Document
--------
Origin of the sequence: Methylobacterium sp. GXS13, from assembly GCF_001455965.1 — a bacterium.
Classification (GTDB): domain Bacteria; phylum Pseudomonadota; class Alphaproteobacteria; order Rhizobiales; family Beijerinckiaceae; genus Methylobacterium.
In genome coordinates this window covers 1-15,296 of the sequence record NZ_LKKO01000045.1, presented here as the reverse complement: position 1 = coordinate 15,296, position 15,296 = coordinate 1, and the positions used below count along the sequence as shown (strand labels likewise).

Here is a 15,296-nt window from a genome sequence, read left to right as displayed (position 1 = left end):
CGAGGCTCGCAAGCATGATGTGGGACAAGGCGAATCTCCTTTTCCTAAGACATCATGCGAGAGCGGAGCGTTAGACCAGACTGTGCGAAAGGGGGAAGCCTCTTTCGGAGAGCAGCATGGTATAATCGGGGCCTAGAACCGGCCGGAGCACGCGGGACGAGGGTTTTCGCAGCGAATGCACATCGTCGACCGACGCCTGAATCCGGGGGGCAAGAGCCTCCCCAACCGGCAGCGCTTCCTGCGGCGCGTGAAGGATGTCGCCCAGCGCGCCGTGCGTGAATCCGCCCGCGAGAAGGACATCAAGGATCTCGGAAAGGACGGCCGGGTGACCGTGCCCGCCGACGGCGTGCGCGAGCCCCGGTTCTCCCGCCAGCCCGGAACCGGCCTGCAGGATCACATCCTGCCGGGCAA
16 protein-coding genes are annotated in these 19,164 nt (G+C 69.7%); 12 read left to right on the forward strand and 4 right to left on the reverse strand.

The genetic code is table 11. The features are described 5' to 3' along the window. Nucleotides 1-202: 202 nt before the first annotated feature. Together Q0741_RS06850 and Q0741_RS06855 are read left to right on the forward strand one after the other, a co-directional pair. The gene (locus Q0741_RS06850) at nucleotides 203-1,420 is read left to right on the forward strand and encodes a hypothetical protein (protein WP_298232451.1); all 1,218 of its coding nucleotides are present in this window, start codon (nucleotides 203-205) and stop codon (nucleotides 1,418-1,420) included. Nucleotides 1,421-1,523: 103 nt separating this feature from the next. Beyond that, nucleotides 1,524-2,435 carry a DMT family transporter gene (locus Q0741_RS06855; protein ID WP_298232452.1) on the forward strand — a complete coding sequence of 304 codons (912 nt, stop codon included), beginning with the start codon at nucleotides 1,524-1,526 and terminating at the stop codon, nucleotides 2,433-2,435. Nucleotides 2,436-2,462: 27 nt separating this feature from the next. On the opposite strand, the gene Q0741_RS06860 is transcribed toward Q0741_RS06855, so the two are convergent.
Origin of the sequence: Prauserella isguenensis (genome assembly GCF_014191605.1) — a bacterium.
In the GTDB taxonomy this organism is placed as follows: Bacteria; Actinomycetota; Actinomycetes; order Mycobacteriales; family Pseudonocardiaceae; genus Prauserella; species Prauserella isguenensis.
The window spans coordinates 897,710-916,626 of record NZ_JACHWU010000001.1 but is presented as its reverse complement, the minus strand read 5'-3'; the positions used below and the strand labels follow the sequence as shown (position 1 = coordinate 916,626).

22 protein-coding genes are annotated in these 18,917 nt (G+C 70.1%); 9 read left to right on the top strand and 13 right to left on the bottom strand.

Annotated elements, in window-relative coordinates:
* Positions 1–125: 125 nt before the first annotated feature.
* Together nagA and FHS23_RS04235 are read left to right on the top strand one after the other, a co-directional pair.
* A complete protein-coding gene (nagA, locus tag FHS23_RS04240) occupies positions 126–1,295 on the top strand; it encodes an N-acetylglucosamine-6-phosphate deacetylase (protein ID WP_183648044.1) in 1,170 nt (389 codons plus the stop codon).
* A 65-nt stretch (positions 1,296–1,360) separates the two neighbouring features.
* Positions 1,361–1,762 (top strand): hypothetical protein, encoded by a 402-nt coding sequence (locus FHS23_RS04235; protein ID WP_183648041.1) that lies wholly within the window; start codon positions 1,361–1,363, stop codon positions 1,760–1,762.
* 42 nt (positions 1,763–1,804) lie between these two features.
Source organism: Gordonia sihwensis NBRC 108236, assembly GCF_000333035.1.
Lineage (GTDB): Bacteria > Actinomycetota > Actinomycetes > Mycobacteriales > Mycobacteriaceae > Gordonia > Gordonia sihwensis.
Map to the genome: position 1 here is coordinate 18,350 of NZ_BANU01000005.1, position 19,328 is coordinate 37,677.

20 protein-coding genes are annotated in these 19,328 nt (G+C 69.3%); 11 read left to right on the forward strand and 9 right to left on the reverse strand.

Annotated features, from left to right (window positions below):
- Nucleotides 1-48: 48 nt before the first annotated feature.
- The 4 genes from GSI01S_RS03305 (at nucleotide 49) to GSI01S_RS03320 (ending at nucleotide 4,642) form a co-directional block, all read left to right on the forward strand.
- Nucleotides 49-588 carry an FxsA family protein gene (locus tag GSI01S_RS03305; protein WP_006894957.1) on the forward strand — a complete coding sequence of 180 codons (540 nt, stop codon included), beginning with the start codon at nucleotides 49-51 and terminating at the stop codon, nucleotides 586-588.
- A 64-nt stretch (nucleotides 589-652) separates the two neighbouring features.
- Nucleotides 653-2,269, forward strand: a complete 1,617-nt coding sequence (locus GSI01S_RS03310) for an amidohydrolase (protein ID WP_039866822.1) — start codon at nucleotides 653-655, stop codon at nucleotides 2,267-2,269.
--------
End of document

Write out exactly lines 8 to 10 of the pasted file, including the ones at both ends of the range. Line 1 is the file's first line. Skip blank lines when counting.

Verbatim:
Origin of the sequence: Prauserella isguenensis (genome assembly GCF_014191605.1) — a bacterium.
In the GTDB taxonomy this organism is placed as follows: Bacteria; Actinomycetota; Actinomycetes; order Mycobacteriales; family Pseudonocardiaceae; genus Prauserella; species Prauserella isguenensis.
The window spans coordinates 897,710-916,626 of record NZ_JACHWU010000001.1 but is presented as its reverse complement, the minus strand read 5'-3'; the positions used below and the strand labels follow the sequence as shown (position 1 = coordinate 916,626).